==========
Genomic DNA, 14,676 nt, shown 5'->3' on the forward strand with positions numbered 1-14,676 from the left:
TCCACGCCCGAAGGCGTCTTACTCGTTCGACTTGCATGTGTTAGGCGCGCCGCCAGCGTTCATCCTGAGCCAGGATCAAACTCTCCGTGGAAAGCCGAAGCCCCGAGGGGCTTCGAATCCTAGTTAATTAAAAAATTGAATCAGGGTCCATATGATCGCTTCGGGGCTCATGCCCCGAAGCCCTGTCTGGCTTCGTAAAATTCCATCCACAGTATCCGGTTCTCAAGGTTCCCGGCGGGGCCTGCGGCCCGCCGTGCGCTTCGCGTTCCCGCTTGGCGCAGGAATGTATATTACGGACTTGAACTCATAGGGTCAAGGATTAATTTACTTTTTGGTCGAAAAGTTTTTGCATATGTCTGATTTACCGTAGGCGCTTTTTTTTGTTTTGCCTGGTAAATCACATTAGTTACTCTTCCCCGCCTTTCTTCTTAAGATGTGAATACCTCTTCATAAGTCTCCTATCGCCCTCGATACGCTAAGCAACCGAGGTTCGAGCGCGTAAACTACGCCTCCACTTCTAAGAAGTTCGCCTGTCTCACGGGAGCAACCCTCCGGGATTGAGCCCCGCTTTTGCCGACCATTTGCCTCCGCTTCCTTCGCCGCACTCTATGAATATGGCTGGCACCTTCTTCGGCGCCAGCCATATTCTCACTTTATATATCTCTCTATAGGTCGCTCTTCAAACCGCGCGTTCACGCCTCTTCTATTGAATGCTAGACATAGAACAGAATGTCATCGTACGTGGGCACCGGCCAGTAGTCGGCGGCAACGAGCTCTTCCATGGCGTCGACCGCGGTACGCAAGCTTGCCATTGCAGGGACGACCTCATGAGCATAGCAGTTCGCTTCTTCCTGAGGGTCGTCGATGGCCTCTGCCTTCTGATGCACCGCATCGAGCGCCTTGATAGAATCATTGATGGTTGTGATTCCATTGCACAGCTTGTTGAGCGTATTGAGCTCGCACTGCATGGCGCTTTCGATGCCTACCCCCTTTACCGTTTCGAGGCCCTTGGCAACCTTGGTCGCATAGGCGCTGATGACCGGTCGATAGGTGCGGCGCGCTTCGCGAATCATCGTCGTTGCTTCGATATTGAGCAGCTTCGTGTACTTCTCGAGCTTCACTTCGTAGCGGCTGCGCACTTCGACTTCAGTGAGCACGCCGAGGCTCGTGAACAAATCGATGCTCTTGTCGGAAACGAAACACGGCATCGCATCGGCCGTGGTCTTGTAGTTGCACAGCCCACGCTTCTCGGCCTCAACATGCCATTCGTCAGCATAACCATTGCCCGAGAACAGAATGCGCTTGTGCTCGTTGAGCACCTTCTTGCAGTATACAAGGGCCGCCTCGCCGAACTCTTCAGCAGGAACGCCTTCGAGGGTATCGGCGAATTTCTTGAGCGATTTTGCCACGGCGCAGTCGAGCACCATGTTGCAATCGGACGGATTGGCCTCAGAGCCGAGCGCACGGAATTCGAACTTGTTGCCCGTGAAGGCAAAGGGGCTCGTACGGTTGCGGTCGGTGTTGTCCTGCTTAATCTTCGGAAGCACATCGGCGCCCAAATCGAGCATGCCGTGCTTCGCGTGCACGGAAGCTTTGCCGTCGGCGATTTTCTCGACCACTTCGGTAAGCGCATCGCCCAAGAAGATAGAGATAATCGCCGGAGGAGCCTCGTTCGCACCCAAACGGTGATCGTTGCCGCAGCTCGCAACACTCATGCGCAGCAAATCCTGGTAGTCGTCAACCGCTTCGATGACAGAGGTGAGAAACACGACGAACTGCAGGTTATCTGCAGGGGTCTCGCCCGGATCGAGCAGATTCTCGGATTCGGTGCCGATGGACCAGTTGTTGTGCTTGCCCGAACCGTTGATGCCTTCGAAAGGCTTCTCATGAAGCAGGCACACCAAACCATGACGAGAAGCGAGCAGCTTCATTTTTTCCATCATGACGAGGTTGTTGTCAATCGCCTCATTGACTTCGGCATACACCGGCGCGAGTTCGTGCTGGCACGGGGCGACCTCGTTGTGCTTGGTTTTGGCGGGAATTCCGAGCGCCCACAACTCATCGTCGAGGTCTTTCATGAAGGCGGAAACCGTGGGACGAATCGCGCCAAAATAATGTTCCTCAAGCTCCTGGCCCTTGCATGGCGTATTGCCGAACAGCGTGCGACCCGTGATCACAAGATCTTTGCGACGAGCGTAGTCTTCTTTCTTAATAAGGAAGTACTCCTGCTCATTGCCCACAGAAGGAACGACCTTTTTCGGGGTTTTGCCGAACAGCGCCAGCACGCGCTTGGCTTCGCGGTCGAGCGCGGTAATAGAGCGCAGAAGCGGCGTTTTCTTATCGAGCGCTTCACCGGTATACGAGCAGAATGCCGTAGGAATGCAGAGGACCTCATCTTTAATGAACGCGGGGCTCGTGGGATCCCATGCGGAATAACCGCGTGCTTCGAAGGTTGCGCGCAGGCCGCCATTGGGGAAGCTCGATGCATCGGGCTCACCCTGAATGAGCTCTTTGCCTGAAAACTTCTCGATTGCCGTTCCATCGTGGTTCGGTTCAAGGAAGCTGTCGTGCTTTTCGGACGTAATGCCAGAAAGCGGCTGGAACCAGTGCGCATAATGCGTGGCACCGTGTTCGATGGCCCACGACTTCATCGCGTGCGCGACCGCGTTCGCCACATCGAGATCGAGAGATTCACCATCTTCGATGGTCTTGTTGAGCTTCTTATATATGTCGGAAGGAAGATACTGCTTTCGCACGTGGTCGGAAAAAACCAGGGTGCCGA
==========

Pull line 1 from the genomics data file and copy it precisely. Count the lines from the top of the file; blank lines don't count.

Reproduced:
Genomic DNA, 14,676 nt, shown 5'->3' on the forward strand with positions numbered 1-14,676 from the left: